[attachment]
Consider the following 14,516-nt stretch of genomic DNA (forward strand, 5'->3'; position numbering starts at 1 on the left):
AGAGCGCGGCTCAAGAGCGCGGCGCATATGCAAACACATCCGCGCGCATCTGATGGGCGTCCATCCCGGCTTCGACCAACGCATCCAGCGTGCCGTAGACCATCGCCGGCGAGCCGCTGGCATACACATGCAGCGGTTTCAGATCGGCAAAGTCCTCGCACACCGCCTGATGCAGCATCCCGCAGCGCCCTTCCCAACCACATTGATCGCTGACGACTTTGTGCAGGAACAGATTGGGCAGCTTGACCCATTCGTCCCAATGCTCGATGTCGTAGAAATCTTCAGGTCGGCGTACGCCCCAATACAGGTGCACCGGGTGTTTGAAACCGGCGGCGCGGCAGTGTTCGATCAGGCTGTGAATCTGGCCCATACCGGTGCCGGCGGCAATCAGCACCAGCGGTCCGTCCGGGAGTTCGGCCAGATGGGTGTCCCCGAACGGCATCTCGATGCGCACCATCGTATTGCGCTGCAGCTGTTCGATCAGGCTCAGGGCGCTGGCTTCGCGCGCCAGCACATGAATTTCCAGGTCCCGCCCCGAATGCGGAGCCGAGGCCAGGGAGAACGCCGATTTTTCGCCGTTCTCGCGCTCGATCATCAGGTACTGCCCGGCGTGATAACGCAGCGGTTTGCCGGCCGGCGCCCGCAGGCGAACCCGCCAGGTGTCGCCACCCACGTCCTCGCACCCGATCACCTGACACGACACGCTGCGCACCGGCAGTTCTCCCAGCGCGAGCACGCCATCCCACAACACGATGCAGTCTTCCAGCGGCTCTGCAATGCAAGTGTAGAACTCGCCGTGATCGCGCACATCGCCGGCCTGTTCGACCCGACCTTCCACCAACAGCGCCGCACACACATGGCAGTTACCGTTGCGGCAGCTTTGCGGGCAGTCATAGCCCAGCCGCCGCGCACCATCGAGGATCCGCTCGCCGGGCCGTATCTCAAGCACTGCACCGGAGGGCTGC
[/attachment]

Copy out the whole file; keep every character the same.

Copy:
Consider the following 14,516-nt stretch of genomic DNA (forward strand, 5'->3'; position numbering starts at 1 on the left):
AGAGCGCGGCTCAAGAGCGCGGCGCATATGCAAACACATCCGCGCGCATCTGATGGGCGTCCATCCCGGCTTCGACCAACGCATCCAGCGTGCCGTAGACCATCGCCGGCGAGCCGCTGGCATACACATGCAGCGGTTTCAGATCGGCAAAGTCCTCGCACACCGCCTGATGCAGCATCCCGCAGCGCCCTTCCCAACCACATTGATCGCTGACGACTTTGTGCAGGAACAGATTGGGCAGCTTGACCCATTCGTCCCAATGCTCGATGTCGTAGAAATCTTCAGGTCGGCGTACGCCCCAATACAGGTGCACCGGGTGTTTGAAACCGGCGGCGCGGCAGTGTTCGATCAGGCTGTGAATCTGGCCCATACCGGTGCCGGCGGCAATCAGCACCAGCGGTCCGTCCGGGAGTTCGGCCAGATGGGTGTCCCCGAACGGCATCTCGATGCGCACCATCGTATTGCGCTGCAGCTGTTCGATCAGGCTCAGGGCGCTGGCTTCGCGCGCCAGCACATGAATTTCCAGGTCCCGCCCCGAATGCGGAGCCGAGGCCAGGGAGAACGCCGATTTTTCGCCGTTCTCGCGCTCGATCATCAGGTACTGCCCGGCGTGATAACGCAGCGGTTTGCCGGCCGGCGCCCGCAGGCGAACCCGCCAGGTGTCGCCACCCACGTCCTCGCACCCGATCACCTGACACGACACGCTGCGCACCGGCAGTTCTCCCAGCGCGAGCACGCCATCCCACAACACGATGCAGTCTTCCAGCGGCTCTGCAATGCAAGTGTAGAACTCGCCGTGATCGCGCACATCGCCGGCCTGTTCGACCCGACCTTCCACCAACAGCGCCGCACACACATGGCAGTTACCGTTGCGGCAGCTTTGCGGGCAGTCATAGCCCAGCCGCCGCGCACCATCGAGGATCCGCTCGCCGGGCCGTATCTCAAGCACTGCACCGGAGGGCTGC